Plaintiffs on the way to Osaka Court, 30 July 2015. Courtesy of Akiko Morimatsu

6. Collective Lawsuits: A Legacy of Movements

It has often been pointed out that, compared to the United States, legal recourse is not widely pursued in Japan. There is, however, much evidence to the contrary. Before the Fukushima lawsuits, a large number of collective lawsuits was launched by victims of industrial pollution (kōgai soshō).

To name just a few, social movements against industrial pollution date back to the Meiji period, with the most famous case being the Ashio copper mine (Walker 2010, Stolz 2014, Pitteloud 2019). But it was only after World War II that anti-pollution movements really began to take a more systematic judicial approach, most famously in the seminal “big four” trials (yondai kōgaibyō saiban) for the Minamata disease in Kyushu and Niigata, the itai itai cadmium poisoning in Toyama, and the Yokkaichi asthma. These lawsuits ran from 1967 to 1973 (e.g. Upham 1987, Togashi 1995, George 2001, Jobin 2006, Shimabayashi 2010, Nichibenren 2010).

Thereafter, from the mid-1970s through the 1990s, the Japanese Communist Party launched several lawsuits for victims of air pollution near industrial zones such as Kawasaki or Kitakyushu; these suits involved large groups of plaintiffs, up to seven hundred (e.g. Nichibenren 2010, Jobin 2006). Furthermore, since the mid-2000s, numerous environmental and occupational lawsuits have been launched by victims of asbestos use (Nichibenren 2010, Awaji et al 2012, Mori et al 2012, Jobin 2013a), victims of karōshi or death by overwork (North 2014), and patients of Hansen’s disease and hepatitis C (Arrington 2016). Around the same time, atomic bomb survivors also launched lawsuits against the state (Hasegawa 2010, Genbaku-shō nintei shūdan 2011, Tōkyō genbaku-shō nintei shūdan 2012).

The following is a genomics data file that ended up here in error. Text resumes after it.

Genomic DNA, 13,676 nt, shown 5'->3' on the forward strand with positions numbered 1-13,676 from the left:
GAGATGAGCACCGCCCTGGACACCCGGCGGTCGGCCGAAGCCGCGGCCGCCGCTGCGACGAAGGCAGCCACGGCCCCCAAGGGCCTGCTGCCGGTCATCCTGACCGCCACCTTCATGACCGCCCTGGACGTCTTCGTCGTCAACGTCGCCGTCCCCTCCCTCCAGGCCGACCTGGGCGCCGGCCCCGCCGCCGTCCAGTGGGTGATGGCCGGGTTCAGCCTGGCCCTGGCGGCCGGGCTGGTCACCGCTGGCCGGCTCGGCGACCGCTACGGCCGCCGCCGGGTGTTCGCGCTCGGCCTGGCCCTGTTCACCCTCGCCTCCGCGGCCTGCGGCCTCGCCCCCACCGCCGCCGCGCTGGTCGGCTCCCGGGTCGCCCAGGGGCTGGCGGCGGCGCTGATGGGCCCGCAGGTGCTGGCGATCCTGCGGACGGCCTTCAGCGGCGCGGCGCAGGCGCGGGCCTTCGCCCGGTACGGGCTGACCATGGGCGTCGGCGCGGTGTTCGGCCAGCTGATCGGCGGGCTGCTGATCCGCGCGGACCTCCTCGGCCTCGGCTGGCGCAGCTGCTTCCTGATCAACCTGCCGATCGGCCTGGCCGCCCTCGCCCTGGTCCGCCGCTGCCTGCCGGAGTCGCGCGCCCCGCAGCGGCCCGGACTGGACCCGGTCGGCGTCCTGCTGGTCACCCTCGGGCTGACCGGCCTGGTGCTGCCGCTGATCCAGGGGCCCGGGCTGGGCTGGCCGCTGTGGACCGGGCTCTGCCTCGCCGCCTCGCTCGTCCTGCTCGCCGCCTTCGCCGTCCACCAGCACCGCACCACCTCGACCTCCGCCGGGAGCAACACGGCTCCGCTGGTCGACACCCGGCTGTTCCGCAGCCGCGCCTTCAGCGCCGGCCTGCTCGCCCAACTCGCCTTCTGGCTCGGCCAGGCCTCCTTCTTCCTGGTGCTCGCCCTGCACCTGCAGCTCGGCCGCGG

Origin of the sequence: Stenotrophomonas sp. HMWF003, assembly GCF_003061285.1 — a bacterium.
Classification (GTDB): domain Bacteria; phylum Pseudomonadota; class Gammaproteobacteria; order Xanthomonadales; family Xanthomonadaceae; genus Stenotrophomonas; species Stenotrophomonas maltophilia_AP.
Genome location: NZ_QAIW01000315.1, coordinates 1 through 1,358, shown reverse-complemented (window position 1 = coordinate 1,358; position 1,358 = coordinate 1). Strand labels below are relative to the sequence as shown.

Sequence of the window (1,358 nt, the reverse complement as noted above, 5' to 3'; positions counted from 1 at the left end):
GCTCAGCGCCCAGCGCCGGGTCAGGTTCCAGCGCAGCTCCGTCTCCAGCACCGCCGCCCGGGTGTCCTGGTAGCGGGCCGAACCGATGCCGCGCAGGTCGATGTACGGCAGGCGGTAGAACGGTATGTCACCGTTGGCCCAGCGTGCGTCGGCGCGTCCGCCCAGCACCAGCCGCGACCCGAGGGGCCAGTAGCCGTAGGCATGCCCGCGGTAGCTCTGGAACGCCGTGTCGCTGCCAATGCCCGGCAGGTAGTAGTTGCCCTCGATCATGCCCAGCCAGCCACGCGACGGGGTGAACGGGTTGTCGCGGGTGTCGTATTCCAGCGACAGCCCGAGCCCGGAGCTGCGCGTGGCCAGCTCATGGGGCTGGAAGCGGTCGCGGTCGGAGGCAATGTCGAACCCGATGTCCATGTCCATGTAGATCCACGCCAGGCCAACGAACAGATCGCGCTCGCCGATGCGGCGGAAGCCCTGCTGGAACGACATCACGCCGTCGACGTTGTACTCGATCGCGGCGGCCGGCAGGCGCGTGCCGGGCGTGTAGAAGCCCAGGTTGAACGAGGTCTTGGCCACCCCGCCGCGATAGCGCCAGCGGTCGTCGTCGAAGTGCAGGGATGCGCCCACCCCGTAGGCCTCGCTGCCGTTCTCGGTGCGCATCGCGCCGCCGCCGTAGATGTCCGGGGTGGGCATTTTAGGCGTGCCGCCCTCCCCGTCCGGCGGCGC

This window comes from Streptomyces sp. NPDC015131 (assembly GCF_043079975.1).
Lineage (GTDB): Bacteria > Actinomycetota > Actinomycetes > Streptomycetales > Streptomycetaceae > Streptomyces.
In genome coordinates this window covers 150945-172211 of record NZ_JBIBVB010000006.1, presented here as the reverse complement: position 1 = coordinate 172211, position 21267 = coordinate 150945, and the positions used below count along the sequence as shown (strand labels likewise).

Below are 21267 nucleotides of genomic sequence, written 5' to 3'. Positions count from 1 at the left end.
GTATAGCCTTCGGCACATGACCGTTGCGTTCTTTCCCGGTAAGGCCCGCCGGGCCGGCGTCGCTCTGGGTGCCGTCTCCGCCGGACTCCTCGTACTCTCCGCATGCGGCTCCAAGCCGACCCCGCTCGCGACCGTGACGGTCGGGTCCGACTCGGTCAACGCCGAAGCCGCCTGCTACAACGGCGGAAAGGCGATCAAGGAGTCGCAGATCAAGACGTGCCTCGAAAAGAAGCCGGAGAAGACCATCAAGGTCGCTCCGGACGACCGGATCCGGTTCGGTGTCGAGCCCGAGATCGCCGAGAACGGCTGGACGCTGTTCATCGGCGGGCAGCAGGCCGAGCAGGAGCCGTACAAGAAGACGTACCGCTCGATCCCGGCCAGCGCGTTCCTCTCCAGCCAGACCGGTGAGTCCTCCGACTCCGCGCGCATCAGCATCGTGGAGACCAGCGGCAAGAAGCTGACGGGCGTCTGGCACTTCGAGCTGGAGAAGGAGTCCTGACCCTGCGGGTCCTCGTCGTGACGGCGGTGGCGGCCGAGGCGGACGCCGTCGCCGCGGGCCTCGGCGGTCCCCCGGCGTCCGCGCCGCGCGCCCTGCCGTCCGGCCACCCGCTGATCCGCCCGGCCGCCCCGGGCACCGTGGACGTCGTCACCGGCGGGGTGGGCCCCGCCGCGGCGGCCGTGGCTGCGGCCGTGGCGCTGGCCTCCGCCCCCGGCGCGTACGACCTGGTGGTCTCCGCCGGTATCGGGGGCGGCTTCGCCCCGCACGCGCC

These cases form an extensive repertoire of collective action (Tilly 2006), which is unfortunately, almost unknown in the mainstream literature in English on social movements.15 While books written by lawyers tend to emphasize the positive results achieved through these struggles (e.g. Nichibenren 2010, Shimabayashi 2010), other works have highlighted the tensions that occasionally arose between lawyers and activists, unions and environmental groups, etc. (Upham 1987, George 2001, Jobin 2006). As a whole, the literature on this history provides a rich catalog of legal and organizational tactics, which can be mobilized in all sorts of collective lawsuits (for a manual, e.g. Koga 2009).

Japan’s collective civil actions (dantai soshō) fill the same basic function as American class actions in mass tort cases: to provide redress for victims of harm. However, the motivations of lawyers who bring these suits often differ. American lawyers who represent plaintiffs in mass tort cases can be rewarded with huge attorneys’ fees when they are successful. In the U.S., financial incentives for lawyers explain, for instance, the hundreds of thousands of asbestos litigations; as highlighted by Jasanoff and Perese (2003), this business-oriented use of law and the judiciary blocks or delays legislation change and public policy reform. The upside of such legal culture, however, is that it can generally deliver much higher compensation to the victims.